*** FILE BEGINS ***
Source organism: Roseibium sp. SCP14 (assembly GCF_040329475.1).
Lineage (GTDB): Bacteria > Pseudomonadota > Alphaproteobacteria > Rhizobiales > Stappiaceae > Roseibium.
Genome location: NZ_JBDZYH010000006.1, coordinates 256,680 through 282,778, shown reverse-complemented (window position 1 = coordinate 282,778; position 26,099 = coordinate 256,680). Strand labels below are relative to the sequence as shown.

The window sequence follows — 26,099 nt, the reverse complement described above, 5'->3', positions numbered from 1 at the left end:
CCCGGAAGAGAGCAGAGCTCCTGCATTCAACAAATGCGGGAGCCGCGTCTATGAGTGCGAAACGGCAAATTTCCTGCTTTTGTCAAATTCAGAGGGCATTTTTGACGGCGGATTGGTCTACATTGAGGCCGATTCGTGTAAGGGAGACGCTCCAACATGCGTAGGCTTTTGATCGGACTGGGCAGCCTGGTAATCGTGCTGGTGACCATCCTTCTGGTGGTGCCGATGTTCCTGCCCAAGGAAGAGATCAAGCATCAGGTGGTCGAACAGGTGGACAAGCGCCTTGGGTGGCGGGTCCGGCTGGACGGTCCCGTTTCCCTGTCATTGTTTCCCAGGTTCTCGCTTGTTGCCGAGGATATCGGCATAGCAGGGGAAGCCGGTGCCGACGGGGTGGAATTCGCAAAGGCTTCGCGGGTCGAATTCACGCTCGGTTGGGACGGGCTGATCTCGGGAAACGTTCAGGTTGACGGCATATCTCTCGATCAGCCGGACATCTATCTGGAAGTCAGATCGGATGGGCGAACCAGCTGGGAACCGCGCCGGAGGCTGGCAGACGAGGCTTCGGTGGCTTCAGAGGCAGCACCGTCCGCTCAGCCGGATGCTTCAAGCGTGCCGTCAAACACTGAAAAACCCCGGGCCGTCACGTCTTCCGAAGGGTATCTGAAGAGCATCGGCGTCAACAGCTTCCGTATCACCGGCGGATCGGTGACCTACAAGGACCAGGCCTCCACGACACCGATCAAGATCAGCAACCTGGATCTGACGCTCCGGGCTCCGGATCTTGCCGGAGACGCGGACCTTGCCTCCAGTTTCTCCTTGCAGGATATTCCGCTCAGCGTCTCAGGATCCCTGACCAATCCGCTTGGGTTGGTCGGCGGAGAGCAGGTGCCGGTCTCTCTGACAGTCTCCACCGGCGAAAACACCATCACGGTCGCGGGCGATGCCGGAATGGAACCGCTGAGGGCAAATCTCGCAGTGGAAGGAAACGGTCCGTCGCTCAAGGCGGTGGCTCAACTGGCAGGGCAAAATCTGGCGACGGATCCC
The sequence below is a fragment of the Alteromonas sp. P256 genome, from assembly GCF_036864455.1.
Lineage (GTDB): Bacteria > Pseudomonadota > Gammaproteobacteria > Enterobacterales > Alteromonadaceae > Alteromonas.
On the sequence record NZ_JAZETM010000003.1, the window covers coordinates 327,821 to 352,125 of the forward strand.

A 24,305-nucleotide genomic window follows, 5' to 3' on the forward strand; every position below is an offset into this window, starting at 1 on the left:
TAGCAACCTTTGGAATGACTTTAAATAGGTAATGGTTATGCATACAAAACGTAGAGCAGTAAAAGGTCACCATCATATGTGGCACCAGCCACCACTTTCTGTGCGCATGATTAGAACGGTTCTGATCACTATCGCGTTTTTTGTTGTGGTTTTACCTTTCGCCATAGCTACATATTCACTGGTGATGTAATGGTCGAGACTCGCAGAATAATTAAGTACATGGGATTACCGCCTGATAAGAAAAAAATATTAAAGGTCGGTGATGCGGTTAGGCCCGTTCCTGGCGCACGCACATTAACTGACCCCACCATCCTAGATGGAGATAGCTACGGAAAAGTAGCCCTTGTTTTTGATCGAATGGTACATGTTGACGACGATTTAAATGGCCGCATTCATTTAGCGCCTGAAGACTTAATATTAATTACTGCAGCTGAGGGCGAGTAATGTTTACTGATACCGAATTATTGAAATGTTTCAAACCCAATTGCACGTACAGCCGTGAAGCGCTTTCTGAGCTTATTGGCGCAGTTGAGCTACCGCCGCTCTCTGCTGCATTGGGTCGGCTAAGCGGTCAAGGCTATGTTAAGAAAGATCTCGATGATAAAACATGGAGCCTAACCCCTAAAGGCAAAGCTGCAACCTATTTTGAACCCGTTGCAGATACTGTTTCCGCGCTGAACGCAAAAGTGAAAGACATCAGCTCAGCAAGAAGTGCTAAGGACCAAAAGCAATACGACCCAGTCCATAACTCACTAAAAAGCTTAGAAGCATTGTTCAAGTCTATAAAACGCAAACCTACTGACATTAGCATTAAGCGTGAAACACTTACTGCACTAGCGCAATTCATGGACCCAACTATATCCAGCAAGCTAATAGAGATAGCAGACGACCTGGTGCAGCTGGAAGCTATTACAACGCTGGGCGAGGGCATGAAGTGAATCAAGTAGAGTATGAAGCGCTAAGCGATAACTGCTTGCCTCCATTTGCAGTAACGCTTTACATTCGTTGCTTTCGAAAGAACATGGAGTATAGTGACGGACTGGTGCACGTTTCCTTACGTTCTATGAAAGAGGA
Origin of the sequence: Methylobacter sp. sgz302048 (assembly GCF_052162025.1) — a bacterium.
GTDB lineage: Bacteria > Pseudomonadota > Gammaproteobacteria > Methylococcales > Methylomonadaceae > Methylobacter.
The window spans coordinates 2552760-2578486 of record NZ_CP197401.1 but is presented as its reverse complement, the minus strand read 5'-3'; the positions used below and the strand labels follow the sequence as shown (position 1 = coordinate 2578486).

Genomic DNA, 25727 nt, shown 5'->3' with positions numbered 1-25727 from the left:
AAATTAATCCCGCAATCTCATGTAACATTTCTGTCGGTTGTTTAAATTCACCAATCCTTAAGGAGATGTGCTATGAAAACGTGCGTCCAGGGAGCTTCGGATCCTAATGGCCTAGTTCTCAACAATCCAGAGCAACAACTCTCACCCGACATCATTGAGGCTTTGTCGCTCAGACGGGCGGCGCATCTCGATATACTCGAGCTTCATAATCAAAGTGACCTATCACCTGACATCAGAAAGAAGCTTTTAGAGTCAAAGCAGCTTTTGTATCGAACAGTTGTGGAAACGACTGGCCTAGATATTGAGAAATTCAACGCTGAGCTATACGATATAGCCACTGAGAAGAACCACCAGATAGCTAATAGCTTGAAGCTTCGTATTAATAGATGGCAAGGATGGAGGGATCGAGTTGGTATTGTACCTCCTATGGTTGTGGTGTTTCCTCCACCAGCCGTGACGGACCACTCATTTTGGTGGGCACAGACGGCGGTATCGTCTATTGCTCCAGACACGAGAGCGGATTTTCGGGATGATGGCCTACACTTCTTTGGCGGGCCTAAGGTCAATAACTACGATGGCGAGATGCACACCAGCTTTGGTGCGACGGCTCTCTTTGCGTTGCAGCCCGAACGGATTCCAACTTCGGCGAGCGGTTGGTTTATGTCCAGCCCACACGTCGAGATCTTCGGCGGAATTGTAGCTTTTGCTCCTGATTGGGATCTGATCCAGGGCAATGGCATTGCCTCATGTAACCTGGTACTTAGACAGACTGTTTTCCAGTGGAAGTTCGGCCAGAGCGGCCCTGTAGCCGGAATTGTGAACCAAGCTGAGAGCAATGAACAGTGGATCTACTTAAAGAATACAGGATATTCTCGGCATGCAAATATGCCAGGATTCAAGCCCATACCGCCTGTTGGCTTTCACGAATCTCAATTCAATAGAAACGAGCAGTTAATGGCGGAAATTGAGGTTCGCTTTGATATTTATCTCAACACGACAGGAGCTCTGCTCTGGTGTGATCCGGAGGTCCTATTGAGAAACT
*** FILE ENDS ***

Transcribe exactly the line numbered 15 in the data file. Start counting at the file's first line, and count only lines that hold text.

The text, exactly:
AAATTAATCCCGCAATCTCATGTAACATTTCTGTCGGTTGTTTAAATTCACCAATCCTTAAGGAGATGTGCTATGAAAACGTGCGTCCAGGGAGCTTCGGATCCTAATGGCCTAGTTCTCAACAATCCAGAGCAACAACTCTCACCCGACATCATTGAGGCTTTGTCGCTCAGACGGGCGGCGCATCTCGATATACTCGAGCTTCATAATCAAAGTGACCTATCACCTGACATCAGAAAGAAGCTTTTAGAGTCAAAGCAGCTTTTGTATCGAACAGTTGTGGAAACGACTGGCCTAGATATTGAGAAATTCAACGCTGAGCTATACGATATAGCCACTGAGAAGAACCACCAGATAGCTAATAGCTTGAAGCTTCGTATTAATAGATGGCAAGGATGGAGGGATCGAGTTGGTATTGTACCTCCTATGGTTGTGGTGTTTCCTCCACCAGCCGTGACGGACCACTCATTTTGGTGGGCACAGACGGCGGTATCGTCTATTGCTCCAGACACGAGAGCGGATTTTCGGGATGATGGCCTACACTTCTTTGGCGGGCCTAAGGTCAATAACTACGATGGCGAGATGCACACCAGCTTTGGTGCGACGGCTCTCTTTGCGTTGCAGCCCGAACGGATTCCAACTTCGGCGAGCGGTTGGTTTATGTCCAGCCCACACGTCGAGATCTTCGGCGGAATTGTAGCTTTTGCTCCTGATTGGGATCTGATCCAGGGCAATGGCATTGCCTCATGTAACCTGGTACTTAGACAGACTGTTTTCCAGTGGAAGTTCGGCCAGAGCGGCCCTGTAGCCGGAATTGTGAACCAAGCTGAGAGCAATGAACAGTGGATCTACTTAAAGAATACAGGATATTCTCGGCATGCAAATATGCCAGGATTCAAGCCCATACCGCCTGTTGGCTTTCACGAATCTCAATTCAATAGAAACGAGCAGTTAATGGCGGAAATTGAGGTTCGCTTTGATATTTATCTCAACACGACAGGAGCTCTGCTCTGGTGTGATCCGGAGGTCCTATTGAGAAACT